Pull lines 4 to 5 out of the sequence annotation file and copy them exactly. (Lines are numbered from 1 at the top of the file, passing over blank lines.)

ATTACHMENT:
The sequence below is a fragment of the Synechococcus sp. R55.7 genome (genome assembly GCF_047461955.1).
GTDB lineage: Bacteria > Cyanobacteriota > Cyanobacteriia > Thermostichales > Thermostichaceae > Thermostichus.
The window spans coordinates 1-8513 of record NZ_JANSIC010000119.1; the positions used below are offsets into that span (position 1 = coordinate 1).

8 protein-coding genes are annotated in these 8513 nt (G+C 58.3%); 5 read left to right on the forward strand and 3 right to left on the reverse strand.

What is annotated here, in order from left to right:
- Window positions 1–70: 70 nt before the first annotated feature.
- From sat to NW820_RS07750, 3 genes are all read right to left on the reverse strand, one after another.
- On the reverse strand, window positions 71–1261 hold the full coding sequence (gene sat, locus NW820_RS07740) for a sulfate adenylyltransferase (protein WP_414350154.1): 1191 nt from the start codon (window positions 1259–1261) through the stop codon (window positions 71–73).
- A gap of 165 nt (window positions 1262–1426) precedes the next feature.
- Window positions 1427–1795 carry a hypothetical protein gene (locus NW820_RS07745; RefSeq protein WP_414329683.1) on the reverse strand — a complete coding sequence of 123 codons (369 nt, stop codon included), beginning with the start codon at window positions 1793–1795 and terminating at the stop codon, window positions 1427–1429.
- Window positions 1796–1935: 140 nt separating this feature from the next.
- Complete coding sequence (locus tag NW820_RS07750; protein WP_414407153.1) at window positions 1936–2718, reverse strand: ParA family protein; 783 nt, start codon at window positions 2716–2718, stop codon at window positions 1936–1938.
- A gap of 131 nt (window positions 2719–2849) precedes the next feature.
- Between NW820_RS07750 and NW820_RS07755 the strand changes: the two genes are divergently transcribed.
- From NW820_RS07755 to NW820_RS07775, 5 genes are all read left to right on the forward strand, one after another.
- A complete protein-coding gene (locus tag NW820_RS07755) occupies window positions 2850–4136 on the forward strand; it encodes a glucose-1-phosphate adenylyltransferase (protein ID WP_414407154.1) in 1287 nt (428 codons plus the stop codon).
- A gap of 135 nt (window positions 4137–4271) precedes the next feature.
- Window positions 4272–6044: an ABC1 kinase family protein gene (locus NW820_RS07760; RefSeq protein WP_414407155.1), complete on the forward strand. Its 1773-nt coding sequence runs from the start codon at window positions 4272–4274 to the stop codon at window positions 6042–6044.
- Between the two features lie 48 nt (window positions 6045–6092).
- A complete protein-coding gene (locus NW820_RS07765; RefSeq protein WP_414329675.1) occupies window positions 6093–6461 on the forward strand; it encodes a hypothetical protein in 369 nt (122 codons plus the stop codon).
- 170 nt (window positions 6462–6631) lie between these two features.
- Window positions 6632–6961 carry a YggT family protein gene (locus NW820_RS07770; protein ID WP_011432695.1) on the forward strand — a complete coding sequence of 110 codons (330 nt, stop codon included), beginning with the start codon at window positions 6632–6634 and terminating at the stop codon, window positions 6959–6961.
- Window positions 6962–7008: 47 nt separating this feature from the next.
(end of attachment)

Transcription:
8 protein-coding genes are annotated in these 8513 nt (G+C 58.3%); 5 read left to right on the forward strand and 3 right to left on the reverse strand.

What is annotated here, in order from left to right: